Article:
What we have is the second issue of World Press EXTRA! #2: casualties of a bygone golden age drama; surviving testaments to the very controversy of an unfortunate chapter in America's history, particularly how it literally came to re-shape & define the modern comics industry in America. It's a very rare piece of comic that is available in factory sealed mint condition & never been used/opened at all. Being sold for more than $150 on ebay (even in used condition).
EC COMICS’ LEGACY
Entertaining Comics, a/k/a EC Comics (EC), was a comic book publisher originally specializing in horror fiction, crime fiction, satire, military fiction & science fiction from the 1940s through the mid-1950s, and most notably, the now legendary Tales from the Crypt and Shock SuspenStories series, as well as the perennial MAD Magazine. In 1954-55, ever mounting censorship pressures prompted EC to concentrate on the humor magazine MAD,ultimately transforming it into the company's greatest success. EC was privately owned by Max Gaines and later, during its period of censorship & notoriety, by his son, William Gaines, and was eventually absorbed into the same corporation that came to purchase DC Comics & Warner Brothers.
In its heyday, EC published distinct lines of titles, most notorious of which were its horror books, Tales from the Crypt, The Vault of Horror and The Haunt of Fear. These titles reveled in a gruesome joie de vivre, with grimly ironic fates meted out to many of the stories' protagonists. While the company's war comics, Frontline Combat and Two-Fisted Tales, often featured weary-eyed, un-heroic stories out of step with the jingoistic times. The groundbreaking Shock Suspenstories, on the other hand, tackled weighty & then taboo issues such as racism, sex, drug abuse and a dystopian American way of life. EC’s publishers, however, always claimed to be proudest of their science fiction titles; with Weird Science and Weird Fantasy publishing stories far afield from the “space opera” fare then common to such titles as Fiction House’s Planet Comics, and EC’s Crime SuspenStories in particular, having many parallels with 1940-50’s era film noir.
WORLD PRESS EXTRA!
Beginning in the late 1940s, the comic book industry became the target of ever-increasing public criticism for the content of comic books and their potentially harmful effects on children. The problem came to a head in 1948 with the publication by Dr. Frederic Wertham of two articles: "Horror in the Nursery" (in Collier’s) and "The Psychopathology of Comic Books" (in the American Journal of Psychotherapy). As a result and a pre-emptive measure, the industry trade group, the Association of Comics Magazine Publishers, was formed in 1948, but proved ineffectual. EC left the association in 1950 after EC’s Gaines had an argument with its executive director over the newly proposed ACMP code. In 1954, the publication of Wertham's Seduction of the Innocent and a highly publicized Congressional Committee hearing on juvenile delinquency, cast comic books in an especially poor light. At the same time, a federal investigation led to a shakeup in the distribution companies that delivered comic books and pulp magazines across America. This “perfect storm” of events finally came to a head in late 1954, quickly resulting in plummeting comics sales, and culminating in the bankruptcy of many publishers.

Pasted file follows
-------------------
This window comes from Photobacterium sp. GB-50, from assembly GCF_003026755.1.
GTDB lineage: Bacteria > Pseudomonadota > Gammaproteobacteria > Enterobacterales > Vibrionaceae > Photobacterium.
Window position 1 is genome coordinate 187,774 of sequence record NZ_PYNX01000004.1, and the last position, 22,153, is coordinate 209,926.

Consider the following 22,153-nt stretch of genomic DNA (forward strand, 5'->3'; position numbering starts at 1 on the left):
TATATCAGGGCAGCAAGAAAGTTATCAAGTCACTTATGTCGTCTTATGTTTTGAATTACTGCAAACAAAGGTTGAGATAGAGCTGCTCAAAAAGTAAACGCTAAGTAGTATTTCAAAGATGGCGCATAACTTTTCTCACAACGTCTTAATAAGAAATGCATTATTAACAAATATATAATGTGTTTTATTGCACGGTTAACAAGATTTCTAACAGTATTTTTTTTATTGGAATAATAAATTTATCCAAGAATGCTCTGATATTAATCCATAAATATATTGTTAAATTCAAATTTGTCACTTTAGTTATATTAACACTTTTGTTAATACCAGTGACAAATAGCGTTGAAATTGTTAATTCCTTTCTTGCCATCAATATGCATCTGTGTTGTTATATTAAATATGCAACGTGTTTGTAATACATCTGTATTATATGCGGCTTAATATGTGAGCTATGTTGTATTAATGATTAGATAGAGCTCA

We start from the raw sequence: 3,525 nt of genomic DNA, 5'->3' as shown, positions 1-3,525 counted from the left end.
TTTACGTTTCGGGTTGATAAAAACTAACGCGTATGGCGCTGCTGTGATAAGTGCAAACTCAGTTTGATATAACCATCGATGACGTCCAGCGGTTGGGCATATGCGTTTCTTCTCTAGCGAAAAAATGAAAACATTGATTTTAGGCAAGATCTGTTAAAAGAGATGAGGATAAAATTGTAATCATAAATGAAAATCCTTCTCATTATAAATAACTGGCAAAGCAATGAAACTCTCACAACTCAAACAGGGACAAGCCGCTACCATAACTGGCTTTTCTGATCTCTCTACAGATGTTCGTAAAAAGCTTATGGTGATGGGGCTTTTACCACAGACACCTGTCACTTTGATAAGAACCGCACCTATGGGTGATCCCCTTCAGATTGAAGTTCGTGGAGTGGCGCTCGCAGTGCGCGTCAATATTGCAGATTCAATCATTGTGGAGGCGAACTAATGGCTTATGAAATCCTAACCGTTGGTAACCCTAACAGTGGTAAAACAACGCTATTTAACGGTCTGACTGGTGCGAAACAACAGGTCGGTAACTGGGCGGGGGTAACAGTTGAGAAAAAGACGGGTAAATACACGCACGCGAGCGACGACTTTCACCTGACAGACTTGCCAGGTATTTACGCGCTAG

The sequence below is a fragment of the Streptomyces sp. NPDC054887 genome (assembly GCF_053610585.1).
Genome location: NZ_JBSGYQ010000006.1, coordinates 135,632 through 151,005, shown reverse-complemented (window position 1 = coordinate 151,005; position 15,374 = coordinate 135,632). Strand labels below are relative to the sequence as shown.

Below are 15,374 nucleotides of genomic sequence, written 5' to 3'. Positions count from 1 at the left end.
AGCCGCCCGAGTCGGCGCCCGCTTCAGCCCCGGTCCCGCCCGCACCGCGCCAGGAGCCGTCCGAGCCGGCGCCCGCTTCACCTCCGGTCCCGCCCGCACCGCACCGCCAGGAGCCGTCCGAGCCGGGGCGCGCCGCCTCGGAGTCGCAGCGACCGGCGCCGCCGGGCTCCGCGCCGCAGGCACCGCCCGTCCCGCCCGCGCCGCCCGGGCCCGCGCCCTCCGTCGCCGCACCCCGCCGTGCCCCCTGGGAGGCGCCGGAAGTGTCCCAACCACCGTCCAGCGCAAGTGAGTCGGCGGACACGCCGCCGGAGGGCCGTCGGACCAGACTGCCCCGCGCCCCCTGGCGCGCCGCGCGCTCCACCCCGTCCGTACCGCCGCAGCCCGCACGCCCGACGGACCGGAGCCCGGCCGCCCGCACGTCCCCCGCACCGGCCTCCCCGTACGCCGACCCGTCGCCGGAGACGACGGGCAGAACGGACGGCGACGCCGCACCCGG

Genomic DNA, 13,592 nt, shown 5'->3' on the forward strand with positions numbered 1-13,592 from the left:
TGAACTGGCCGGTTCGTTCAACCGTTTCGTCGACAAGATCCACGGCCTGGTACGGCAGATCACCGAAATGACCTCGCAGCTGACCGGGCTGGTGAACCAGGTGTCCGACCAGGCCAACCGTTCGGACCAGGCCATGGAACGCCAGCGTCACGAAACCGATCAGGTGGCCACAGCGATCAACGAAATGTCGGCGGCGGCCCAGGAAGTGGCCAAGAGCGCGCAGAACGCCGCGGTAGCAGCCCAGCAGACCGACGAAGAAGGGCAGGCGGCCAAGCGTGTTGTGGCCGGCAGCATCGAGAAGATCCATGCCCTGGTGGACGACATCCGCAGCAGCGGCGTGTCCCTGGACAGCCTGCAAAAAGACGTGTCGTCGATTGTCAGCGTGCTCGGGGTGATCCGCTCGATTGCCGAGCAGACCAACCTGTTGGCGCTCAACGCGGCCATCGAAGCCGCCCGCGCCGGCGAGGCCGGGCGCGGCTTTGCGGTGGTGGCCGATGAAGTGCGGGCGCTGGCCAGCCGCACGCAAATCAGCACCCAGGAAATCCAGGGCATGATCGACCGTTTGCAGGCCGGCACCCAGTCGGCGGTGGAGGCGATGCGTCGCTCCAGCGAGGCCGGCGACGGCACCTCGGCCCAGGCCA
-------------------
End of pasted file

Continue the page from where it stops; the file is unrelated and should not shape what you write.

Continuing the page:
EC’s Gaines met with his fellow publishers and proposed that the comic book industry mount a unified front to fight against outside censorship and repair the industry's damaged reputation. The result was the formation of the Comics Magazine Association of America and its Comics Code Authority (CCA) in September 1954. The CCA code expanded on its 1948 predecessor ACMP's restrictions. Unlike the previous ACMP, however, the CCA code was rigorously enforced, with ALL comics requiring code approval prior to their publication. Among the Code's new rules were that no comic book title could use the words "horror" or "terror" or "weird" on its cover. This ironic twist, i.e. inadvertent “self-censorship,” not being what he’d intended, prompted EC’s Gaines to boycott the very CCA association he’d advocated.
With distributors now refusing to handle many of his comics, EC Publisher Gaines famously & unceremoniously ended publication of his top three horror and two SuspenStory titles on September 14, 1954. EC instead shifted its focus to a line of more realistic comic book titles, including World Press EXTRA!, M.D. and Psychoanalysis(known as the New Direction line). It also renamed its remaining science-fiction comics. Since the initial New Direction line issues (e.g. World Press EXTRA! #1) did not carry the new Comics Code (CCA) seal, wholesalers & newsstands refused to carry them. After consulting with his staff, Gaines reluctantly started submitting his comics to the Comics Code (CCA). Thereafter, all the New Direction line titles carried the seal starting with the second issue. This attempted revamp by EC, however, failed commercially and after the fifth issues, all the EC New Direction line titles were also canceled.